Surreal Furniture That Borders On Art, From Front

The Swedish trio show off their range and versatility with their latest for Design Week in Milan.

During 2012’s Design Week in Milan, the trio behind Swedish studio Front debuted one of the more ephemeral fixtures we’ve seen in a while–their Surface Tension Lamp was little more than an LED and a series of 3 million real-life bubble “shades,” blown and popped in satisfyingly slow succession.


For this year’s festivities, the gals are showing a series of new work that’s as stylistically diverse as it is decidedly physical–starting with Anomaly, a series of ottoman-esque seats for Moroso. They represent an interesting departure for the Italian brand, with a collection that has, of late, been defined by bright colors, bold prints, and more angular geometries, whereas these–well, these rounded forms evoke a super strange visceral reaction. Discomfort? Intrigue? The leather-covered forms resemble something along the lines of headless, hairless cats, overstuffed and stuck in a living space like some kind of strange–and strangely functional–taxidermied trophy, equal parts gross and engaging.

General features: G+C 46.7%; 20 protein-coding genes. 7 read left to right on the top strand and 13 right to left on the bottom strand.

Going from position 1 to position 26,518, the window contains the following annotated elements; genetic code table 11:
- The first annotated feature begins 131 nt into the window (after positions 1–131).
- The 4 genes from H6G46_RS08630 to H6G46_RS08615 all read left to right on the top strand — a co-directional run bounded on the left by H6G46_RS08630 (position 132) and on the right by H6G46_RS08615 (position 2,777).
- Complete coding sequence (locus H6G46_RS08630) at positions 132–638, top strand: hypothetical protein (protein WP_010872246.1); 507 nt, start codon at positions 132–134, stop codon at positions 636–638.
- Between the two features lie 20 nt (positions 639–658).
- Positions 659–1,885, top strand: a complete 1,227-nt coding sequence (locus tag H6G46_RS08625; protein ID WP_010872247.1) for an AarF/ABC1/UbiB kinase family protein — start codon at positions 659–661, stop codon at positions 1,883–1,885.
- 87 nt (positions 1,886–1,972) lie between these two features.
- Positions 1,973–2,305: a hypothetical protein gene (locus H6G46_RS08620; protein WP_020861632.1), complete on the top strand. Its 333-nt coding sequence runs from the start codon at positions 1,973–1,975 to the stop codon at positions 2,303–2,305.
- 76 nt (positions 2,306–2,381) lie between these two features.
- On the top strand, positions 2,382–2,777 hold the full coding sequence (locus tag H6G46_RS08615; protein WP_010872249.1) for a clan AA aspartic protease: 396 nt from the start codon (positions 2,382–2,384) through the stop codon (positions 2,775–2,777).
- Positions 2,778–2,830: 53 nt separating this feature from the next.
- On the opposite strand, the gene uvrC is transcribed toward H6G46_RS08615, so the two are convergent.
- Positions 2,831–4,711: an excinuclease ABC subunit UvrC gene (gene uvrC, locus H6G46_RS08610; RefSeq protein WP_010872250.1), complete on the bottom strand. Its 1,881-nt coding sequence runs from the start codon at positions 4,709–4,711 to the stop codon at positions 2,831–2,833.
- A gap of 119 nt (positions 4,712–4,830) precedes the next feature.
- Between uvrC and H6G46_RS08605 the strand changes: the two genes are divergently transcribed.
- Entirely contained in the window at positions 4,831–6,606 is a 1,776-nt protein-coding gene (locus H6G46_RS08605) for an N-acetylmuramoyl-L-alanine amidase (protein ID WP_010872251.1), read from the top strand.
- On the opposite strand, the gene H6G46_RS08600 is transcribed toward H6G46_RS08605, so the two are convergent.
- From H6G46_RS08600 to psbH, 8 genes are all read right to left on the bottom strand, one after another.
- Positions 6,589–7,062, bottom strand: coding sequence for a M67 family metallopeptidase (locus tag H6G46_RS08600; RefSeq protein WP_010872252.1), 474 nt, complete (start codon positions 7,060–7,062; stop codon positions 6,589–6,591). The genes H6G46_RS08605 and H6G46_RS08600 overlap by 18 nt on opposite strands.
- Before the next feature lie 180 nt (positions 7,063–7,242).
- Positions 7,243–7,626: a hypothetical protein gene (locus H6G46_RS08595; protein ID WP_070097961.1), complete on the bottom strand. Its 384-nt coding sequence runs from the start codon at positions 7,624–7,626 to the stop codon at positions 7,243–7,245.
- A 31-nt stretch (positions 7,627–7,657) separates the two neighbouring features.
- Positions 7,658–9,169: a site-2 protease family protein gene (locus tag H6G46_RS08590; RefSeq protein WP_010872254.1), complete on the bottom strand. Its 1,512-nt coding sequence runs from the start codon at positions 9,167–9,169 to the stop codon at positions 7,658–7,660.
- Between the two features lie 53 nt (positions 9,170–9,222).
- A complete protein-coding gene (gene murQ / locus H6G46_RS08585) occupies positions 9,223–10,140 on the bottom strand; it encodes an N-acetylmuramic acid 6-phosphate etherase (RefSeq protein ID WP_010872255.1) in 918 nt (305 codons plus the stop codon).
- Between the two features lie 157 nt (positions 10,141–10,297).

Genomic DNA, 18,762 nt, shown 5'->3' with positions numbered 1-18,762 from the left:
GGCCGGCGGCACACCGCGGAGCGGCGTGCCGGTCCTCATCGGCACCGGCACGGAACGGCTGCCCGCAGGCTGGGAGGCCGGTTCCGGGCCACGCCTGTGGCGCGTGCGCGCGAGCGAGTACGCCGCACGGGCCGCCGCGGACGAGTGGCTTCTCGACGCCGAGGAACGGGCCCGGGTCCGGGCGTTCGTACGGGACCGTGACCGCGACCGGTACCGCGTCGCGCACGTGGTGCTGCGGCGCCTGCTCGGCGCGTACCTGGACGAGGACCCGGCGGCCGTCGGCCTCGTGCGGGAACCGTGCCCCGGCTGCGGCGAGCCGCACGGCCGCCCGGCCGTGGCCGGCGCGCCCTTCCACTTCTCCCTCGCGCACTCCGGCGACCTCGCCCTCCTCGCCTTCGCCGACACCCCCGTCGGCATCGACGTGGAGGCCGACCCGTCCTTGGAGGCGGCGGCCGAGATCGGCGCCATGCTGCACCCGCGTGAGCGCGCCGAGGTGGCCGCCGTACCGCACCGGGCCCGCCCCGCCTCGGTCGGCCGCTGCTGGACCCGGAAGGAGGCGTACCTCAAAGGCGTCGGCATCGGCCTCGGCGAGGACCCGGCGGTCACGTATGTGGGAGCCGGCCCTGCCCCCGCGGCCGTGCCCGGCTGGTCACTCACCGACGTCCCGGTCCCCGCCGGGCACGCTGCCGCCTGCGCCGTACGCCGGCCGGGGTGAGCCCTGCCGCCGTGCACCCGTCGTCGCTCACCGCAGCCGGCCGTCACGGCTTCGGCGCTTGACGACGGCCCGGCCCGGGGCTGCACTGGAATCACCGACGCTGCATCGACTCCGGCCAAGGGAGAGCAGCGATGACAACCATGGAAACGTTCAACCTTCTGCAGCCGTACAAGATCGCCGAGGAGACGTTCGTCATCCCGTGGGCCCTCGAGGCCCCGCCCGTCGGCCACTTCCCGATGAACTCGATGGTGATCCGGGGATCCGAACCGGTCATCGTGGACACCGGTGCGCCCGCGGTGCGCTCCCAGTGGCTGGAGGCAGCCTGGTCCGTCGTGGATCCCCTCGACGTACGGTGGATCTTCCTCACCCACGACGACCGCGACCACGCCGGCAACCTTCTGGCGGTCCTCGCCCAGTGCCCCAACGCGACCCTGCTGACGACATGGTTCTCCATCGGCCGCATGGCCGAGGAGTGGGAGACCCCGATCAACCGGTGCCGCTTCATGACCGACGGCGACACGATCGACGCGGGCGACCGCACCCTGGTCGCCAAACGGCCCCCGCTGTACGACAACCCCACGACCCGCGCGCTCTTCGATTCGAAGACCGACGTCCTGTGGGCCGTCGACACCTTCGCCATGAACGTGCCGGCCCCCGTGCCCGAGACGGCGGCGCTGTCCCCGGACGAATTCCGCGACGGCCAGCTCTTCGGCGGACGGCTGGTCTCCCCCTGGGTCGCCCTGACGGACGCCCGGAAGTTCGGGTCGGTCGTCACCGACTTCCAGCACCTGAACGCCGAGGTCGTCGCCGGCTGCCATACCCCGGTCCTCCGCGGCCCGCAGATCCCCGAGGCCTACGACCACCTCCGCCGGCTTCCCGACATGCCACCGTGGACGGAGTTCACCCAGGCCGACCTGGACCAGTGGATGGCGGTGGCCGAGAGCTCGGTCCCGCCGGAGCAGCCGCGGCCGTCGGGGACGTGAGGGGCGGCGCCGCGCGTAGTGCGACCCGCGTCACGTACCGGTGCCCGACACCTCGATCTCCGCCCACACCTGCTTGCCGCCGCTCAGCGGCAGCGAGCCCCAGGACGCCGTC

It’s a testament to Front’s versatility that this is so different from the rest of their latest oeuvre. The Doodle Table, also for Moroso, appears as if a sketchpad grew legs and stood on the strength of its abstract illustrations; in reality, the birch pieces bring to life scribbles made by the Front ladies during meetings, which were then transferred and burned into the plywood. 3Table, for Porro, unites three distinct surfaces together to form a modular, rearrangeable unit; one of the pieces even detaches for use as a tray.

The pair of lighting fixtures evoke quite varied moods: Cheery, for the counterweighted Mobile Lamp (see the first image in the above slideshow), which can subtly shape-shift in response to a soft touch, and dreamy in the case of Fog for Zero (slide 8). The perfectly round, frosted glass bulb is meant to mirror illumination in the midst of a misty night, but also manages to take on the appearance of the dark side of the moon–extra eerie if you imagine it casting shine and shadows over a few of those Anomalies.

(h/t David Report)